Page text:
All things being equal, we find that the less we comprehend of a menu, the higher the odds we’re going to get authentic food. “Tamale” at Carnicería El Campeón was arranged on the menu near some other foods that only a Mexican mami could recognize. Unlike other joints, El Campeón’s tamales are unencumbered by frills—just cornhusk, moist masa and chicken. 31921 Camino Capistrano, San Juan Capistrano, (949) 240-3141. ¢

SANTA ANA

EL GALLO GIRO

Leopaldo Gonzalez cranks tortas out in seven excruciating seconds, but they’re worth the wait. The tortas are delicious and filling beyond description. The bread is warm, and the fresh meats are savory and perfectly complemented by the condiments. 1442 S. Bristol St., Santa Ana, (714) 549-2011; www.gallogiro.com. ¢

SEAL BEACH

NICK’S DELI

Nick Zampino has no evidence, no proof, no corroborating facts or photographs, but he swears he knows in his heart that his family originated that most delicious and conveniently held of early-morning victuals: the breakfast burrito. After tasting these apotheoses, you’ll be inclined to agree. 223 Main St., Seal Beach, (562) 598-5072. ¢

STANTON

MAD GREEK

Reasons to go to the Mad Greek: This place began the zucchini stick “craze”; the Greek salad comes in Herculean portions; uncouth vegetarians have proclaimed the falafel sandwich “Fuckin’ radness”; and anything on the menu above $6 you won’t be able to finish yourself. 12120 Beach Blvd., Stanton, (714) 898-5181; www.themadgreekrestaurant.com. $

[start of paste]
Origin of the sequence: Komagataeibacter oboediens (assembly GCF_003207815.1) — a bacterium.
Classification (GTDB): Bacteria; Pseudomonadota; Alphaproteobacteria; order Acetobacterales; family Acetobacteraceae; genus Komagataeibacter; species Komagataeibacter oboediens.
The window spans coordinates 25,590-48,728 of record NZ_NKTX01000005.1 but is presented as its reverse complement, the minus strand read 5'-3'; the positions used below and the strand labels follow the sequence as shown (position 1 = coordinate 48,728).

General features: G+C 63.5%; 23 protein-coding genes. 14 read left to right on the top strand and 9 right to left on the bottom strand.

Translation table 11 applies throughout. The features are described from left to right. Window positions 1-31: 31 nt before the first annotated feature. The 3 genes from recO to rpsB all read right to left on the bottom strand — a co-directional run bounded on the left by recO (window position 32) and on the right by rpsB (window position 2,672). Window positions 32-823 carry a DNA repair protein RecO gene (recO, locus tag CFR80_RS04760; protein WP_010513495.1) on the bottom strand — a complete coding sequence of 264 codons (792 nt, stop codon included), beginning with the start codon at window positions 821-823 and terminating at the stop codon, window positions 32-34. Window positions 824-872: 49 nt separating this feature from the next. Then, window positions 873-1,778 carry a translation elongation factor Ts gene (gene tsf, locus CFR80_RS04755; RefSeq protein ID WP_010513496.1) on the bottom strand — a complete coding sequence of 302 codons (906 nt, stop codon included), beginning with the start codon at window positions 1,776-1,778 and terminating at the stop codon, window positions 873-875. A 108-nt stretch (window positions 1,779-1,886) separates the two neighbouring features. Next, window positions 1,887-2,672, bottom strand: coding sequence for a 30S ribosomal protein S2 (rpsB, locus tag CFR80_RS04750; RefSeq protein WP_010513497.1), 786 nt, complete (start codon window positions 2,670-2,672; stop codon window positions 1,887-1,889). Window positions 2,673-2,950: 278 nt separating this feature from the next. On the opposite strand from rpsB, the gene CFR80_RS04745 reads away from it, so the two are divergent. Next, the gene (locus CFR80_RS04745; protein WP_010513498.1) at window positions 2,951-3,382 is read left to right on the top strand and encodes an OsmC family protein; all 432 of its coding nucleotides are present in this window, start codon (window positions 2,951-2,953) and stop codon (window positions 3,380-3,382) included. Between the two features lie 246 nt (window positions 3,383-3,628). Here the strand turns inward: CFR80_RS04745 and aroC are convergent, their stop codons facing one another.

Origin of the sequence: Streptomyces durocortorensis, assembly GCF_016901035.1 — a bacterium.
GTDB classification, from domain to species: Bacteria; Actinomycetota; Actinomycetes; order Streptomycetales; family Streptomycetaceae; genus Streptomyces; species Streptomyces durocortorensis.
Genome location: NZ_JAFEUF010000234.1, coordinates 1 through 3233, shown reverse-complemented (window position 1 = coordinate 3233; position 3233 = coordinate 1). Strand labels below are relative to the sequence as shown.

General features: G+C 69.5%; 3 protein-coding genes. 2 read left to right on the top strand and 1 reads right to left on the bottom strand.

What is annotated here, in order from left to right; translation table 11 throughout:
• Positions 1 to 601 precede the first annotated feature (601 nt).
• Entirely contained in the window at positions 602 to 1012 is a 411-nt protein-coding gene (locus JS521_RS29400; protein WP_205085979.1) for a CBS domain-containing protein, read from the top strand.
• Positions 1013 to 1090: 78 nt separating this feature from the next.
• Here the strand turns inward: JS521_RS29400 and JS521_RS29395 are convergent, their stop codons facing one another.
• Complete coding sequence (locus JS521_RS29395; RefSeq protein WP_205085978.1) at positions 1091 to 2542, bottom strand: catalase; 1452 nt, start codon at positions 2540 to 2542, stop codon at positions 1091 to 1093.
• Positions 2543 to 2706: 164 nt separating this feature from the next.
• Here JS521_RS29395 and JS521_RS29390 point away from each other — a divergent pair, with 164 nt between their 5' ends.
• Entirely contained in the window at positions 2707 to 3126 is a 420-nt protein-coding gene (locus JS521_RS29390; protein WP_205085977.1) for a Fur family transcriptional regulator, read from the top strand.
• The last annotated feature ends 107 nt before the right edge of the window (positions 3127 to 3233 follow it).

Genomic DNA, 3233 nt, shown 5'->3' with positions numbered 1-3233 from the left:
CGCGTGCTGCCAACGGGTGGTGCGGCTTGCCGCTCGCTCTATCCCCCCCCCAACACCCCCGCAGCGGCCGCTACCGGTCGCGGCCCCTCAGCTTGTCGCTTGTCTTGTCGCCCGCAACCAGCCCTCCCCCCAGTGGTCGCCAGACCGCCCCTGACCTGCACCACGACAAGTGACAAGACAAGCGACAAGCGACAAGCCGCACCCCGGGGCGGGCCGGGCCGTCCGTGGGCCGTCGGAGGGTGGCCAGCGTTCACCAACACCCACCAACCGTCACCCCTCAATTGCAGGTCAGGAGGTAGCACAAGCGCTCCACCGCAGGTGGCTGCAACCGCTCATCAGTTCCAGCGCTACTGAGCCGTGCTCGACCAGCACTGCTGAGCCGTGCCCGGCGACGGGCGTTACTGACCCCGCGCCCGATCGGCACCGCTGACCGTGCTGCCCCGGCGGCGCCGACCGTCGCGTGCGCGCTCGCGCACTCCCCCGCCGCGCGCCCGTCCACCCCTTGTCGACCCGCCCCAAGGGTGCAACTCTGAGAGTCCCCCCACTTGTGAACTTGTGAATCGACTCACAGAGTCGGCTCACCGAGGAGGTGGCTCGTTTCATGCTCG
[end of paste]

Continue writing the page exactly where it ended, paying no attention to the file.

SUNSET BEACH

Captain Jack’s

Opened June 25, 1965, this steak and seafood restaurant supposedly serves 53,000 pounds of Alaskan king crab per year—more than any other restaurant in the U.S. It prides itself on consistent quality and hearty portions. The bar is one of the few that still use the “Super Well,” meaning that if you order gin, you get Bombay, and if you order vodka, you get Absolut. 16812 Pacific Coast Hwy., Sunset Beach, (562) 592-2514. $$

TUSTIN

INDIA SWEETS AND SPICES

It’s a sweet shop and a produce vendor, a place to rent videos, buy Urdu-edition newspapers and get a home-style meal in a pop-culture mini-bazaar that caters to your taste for Indian soul food. 14441 Newport Ave., Tustin, (714) 731-2910. $

VILLA PARK

The Coffee Grove

Villa Park’s answer to Cheers, the Coffee Grove is a place where you can chat with the locals or read the paper while they whip up your favorite caffeinated drink. 17769 Santiago Blvd., Villa Park, (714) 974-2650. $

WESTMINSTER

Peking Restaurant

The jellyfish salad is quite tasty, and if you think of it as Chinese pasta, you won’t squirm. The family dinners are fabulous and feature such interesting choices as an entire steamed fish. 8566 Westminster Ave., Westminster, (714) 893-3020. $$

YORBA LINDA

THAI BISTRO CUISINE

Orange County’s Thai curry king will surprise you. This saffron-colored, porcelain-plated place offers an incredible eight: gentle red, sweet pineapple, musky eggplant, and a masman curry that combines Buddhist cuisine’s austerity with the heartiness of Islamic food to create the best interreligious mixer since the Nicene Council. 21560 Yorba Linda Blvd., Yorba Linda, (714) 693-2888. $

MULTIPLE LOCATIONS

COSMO’S ITALIAN KITCHEN

The restaurant is actually named after a family friend of the owners—no relation to Cosmo Kramer. Try the homemade, meat-filled ravioli topped with pesto sauce; it has more flavor than anything Chef Boyardee could ever dream up! 23411 Aliso Viejo Pkwy., Aliso Viejo, (949) 448-9040; 28562 Oso Pkwy., Rancho Santa Margarita, (949) 216-9029. $